• remotePath tells Visual Studio Code where to find your application code on the remote server. This is necessary for Visual Studio Code to be able to map your local breakpoints to ones on the remote server.
  • port tells Visual Studio Code which port the remote API server is listening on. This must match the port we published when starting our Docker container.
  • host tells Visual Studio Code where the API server is listening. This value must be the IP address of your running Docker container. You can find the IP address using the following command: docker inspect delve-into-docker --format '{{range .NetworkSettings.Networks}}{{.IPAddress}}{{end}}'.
  • program tells Visual Studio Code where your program source code is. Since ours is in the root directory of the project, we can use “${workspaceRoot}”.
  • showLog simply tells Visual Studio Code to show the output from the Delve debugger.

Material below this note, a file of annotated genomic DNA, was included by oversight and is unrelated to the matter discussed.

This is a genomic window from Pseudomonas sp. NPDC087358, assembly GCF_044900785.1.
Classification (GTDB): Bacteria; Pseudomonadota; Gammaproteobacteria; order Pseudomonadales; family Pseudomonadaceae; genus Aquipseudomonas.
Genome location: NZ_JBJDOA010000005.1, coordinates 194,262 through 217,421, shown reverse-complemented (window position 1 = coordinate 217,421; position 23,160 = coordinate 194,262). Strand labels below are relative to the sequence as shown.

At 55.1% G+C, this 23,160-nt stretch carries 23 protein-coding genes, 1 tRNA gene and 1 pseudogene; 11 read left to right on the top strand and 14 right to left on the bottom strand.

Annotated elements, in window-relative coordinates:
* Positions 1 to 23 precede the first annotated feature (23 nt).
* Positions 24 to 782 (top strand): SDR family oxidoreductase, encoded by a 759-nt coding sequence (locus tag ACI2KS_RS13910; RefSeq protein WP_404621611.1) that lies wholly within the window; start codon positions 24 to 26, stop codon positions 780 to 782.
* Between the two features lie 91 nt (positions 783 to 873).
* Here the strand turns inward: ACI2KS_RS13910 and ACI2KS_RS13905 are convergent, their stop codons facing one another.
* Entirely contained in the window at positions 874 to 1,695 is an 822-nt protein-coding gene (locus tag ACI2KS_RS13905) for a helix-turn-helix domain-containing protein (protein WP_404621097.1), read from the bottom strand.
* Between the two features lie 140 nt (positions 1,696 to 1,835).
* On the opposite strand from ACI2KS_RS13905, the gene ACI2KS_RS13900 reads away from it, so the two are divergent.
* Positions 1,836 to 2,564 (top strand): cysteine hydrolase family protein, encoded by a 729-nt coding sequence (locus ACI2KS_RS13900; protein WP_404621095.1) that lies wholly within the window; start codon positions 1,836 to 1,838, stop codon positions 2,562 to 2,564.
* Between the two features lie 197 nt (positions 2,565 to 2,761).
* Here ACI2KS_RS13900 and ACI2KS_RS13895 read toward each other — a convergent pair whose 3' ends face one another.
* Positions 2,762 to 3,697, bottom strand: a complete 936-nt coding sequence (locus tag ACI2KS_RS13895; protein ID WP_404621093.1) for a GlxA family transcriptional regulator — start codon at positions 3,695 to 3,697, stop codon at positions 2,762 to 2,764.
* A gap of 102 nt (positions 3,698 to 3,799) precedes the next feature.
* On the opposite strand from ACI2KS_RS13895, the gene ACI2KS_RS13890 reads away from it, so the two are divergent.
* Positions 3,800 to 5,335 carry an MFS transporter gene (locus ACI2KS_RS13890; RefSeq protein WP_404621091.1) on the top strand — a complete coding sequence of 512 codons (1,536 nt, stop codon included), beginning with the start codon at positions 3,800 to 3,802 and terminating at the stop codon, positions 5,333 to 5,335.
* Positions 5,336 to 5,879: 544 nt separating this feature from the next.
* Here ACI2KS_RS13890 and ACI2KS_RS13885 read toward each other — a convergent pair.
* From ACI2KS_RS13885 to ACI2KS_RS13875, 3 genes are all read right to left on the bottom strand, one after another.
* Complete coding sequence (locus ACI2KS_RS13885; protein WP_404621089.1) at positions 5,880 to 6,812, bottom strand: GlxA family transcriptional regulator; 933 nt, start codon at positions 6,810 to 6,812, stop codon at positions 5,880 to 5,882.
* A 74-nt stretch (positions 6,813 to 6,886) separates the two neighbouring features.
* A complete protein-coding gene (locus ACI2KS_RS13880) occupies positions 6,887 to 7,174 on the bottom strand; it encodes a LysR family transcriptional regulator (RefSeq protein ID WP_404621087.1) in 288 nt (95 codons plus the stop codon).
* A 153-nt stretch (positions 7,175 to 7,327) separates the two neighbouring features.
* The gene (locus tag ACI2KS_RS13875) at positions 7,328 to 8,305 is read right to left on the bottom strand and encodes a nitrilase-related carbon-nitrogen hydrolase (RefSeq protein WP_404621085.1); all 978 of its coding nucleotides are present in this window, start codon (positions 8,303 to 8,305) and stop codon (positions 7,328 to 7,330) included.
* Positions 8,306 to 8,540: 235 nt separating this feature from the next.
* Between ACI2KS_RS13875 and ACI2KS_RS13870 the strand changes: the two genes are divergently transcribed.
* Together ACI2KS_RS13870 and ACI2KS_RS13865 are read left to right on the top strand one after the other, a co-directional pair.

Now we’re set up we’re ready to begin debugging! Here’s the demo program we’ll use:

To start with we’ll add a breakpoint at line 11. To add a breakpoint in Visual Studio Code, click just to the left of the line numbers in the editor or press SHIFT + F9 to add one to the current line.

It’s important to note that Delve will only allow us to add a breakpoint whilst the application isn’t running. This means we’ll need to add our first breakpoint before starting the debugger. After this, we can add breakpoints whilst the program is paused.

To start debugging either press F5 or go to Debug > Start Debugging in the menu. The blue status bar at the bottom of the editor will go orange once Visual Studio Code is connected to the Delve API server.